This article describes neotracking, a new form of tracking in North Carolina that is the outgrowth of the state’s reformed curricular standards, the High School Courses of Study Framework (COS). Neotracking combines older versions of rigid, comprehensive tracking with the newer, more flexible within-subject area curricular differentiation to form an overarching, multilevel framework for high school curricula.
The Course of Study Framework requires 8th graders to select one of three Courses of Study prior to entering high school: Career Preparation, College/Tech Preparation, or College/University Preparation. Exceptional children are enrolled in Occupations, a fourth COS. The COS reform was instituted, in part, to facilitate reaching North Carolina’s twin goals of equity and excellence for all students.
The purposes of this article are to investigate if neotracking facilitates or hinders reaching these goals; if there is a relationship between district and school demographics, students’ racial backgrounds and their COS assignments; and if between- and within-school variations in COS placements result in greater or less race and social class stratification in opportunities to learn.
Using aggregate data on COS enrollments among Class of 2005 high school seniors in the entire state of North Carolina and the Charlotte-Mecklenburg Schools (CMS), we evaluate COS enrollment patterns by student, school, and school system characteristics.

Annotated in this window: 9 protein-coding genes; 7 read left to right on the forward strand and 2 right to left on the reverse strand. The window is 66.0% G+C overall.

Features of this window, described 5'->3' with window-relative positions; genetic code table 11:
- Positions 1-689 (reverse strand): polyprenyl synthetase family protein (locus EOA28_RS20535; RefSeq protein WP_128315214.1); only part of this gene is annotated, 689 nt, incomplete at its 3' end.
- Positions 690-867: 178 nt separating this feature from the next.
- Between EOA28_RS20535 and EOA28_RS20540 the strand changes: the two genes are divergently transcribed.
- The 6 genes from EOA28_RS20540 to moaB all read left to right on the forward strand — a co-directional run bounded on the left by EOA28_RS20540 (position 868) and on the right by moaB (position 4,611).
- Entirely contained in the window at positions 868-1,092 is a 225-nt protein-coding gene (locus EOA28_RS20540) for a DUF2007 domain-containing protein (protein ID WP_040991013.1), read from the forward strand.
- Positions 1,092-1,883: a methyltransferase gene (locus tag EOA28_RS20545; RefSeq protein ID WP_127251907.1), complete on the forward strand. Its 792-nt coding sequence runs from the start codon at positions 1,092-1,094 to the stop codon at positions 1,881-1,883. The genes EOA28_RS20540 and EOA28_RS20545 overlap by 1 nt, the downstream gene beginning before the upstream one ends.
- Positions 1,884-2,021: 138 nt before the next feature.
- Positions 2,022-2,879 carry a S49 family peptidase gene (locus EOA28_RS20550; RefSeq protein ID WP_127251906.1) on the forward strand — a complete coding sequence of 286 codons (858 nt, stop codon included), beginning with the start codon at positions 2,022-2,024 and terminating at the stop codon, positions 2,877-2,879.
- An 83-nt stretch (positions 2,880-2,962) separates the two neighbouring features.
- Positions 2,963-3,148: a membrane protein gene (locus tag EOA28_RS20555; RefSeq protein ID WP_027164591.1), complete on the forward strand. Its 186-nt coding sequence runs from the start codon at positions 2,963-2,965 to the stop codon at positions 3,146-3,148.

Results indicate that although a majority of students across North Carolina enroll in the College/University Prep COS, the variations in enrollment reflect the race, ethnic, and social class stratification in North Carolina. Students in affluent NC school districts are significantly more likely to enroll in the top COS than those living in less affluent school districts. COS enrollments vary by students’ race and ethnicity, too. Likewise, COS enrollments are related to the racial composition of a high school’s student body.
Neotracking tends to reproduce race and social class stratification of opportunities to learn, resulting in the worst of both worlds: the majority of North Carolina’s high school graduates are prepared neither for higher education nor for the workplace—one of the very problems that the accountability movement and the NC Course of Study program was intended to address.